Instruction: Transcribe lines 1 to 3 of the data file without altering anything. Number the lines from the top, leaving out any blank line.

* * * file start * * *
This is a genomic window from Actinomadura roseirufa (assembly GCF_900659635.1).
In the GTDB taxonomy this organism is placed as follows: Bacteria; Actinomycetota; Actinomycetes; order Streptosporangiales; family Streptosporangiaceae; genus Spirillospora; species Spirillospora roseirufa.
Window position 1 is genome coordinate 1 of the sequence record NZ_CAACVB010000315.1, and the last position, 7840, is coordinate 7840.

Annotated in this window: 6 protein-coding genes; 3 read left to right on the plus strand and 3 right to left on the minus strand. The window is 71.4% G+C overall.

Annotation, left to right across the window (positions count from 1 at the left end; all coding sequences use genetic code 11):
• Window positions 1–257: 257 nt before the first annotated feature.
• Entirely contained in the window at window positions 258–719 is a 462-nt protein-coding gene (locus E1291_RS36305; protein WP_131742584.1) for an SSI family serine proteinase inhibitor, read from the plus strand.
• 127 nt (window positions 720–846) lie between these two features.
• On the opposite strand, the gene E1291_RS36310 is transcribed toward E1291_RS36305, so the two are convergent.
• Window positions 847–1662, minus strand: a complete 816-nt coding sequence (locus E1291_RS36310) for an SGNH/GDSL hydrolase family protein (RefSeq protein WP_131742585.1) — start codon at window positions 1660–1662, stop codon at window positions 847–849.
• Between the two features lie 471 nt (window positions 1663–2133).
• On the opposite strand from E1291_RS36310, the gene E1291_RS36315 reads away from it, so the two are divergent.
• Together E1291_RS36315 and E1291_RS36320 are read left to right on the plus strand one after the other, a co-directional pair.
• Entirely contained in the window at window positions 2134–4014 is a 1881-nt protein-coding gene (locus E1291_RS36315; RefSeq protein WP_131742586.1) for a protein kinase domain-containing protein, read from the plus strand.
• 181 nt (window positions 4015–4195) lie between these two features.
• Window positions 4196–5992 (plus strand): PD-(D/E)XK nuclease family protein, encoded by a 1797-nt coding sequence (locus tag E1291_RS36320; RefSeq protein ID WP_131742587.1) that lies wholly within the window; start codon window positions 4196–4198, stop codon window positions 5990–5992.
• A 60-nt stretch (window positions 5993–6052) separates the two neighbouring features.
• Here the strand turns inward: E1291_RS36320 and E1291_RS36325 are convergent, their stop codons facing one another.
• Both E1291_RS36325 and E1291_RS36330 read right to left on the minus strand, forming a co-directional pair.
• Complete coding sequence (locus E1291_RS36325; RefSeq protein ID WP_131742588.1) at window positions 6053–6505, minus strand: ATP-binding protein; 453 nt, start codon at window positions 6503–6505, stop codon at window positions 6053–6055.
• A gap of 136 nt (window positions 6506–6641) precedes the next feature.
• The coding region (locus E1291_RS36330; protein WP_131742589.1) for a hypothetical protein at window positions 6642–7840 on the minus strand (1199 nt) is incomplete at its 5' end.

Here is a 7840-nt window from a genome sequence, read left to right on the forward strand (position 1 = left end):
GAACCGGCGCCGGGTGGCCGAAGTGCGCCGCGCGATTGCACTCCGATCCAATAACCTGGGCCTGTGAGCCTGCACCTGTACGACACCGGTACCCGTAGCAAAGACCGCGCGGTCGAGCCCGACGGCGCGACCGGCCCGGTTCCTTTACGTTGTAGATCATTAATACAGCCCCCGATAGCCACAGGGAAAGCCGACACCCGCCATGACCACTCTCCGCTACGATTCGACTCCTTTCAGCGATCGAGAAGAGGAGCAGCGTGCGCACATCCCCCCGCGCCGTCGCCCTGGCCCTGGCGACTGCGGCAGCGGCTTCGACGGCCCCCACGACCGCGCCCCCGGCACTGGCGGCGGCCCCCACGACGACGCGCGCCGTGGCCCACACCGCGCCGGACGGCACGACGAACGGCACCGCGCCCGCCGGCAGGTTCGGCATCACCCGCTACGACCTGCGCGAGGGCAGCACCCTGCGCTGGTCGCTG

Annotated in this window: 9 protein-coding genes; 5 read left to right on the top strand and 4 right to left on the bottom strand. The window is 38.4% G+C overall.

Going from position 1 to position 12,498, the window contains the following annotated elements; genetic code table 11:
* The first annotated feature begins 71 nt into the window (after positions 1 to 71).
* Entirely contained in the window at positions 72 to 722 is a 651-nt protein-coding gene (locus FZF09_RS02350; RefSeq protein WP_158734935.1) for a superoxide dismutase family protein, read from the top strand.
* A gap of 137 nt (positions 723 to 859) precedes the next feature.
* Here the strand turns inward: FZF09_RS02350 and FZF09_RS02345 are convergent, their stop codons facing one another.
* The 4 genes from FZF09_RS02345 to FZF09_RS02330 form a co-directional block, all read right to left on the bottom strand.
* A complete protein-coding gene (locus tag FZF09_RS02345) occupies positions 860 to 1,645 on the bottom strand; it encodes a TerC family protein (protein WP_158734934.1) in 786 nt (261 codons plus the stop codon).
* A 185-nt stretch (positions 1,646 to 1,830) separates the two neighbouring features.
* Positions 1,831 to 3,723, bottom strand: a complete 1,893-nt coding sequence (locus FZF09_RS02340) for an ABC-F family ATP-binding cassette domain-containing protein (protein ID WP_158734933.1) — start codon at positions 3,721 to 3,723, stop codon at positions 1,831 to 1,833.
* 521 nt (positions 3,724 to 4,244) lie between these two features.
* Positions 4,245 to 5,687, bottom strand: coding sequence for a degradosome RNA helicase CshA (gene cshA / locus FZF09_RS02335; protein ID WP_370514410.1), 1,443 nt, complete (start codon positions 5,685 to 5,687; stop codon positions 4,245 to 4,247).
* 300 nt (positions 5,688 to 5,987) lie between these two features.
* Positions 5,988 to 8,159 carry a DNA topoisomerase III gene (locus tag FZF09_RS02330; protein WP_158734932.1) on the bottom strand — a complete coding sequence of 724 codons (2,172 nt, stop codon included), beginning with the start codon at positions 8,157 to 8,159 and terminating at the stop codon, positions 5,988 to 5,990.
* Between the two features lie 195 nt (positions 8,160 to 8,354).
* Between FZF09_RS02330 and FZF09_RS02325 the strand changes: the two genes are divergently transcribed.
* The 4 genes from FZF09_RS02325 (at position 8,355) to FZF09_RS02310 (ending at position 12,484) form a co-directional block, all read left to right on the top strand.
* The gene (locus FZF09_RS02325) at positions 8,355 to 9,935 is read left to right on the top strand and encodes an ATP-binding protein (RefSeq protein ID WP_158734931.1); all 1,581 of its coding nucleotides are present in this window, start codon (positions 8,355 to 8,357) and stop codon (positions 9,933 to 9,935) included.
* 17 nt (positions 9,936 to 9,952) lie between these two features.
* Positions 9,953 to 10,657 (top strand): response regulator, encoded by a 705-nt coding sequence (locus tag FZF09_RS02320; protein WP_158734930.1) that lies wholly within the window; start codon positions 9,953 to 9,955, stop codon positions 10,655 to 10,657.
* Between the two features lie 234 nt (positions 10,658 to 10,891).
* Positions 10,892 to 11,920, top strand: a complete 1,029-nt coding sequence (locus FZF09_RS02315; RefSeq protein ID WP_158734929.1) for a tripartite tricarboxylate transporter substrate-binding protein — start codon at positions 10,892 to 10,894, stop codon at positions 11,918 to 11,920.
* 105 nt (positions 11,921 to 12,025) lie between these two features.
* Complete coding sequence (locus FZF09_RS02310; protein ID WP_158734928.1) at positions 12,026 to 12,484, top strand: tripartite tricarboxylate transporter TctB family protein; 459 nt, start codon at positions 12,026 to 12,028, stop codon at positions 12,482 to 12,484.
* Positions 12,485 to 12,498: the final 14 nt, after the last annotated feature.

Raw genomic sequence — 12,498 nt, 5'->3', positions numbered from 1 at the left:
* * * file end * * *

This is a genomic window from Actinomadura roseirufa (assembly GCF_900659635.1).
In the GTDB taxonomy this organism is placed as follows: Bacteria; Actinomycetota; Actinomycetes; order Streptosporangiales; family Streptosporangiaceae; genus Spirillospora; species Spirillospora roseirufa.
Window position 1 is genome coordinate 1 of the sequence record NZ_CAACVB010000315.1, and the last position, 7840, is coordinate 7840.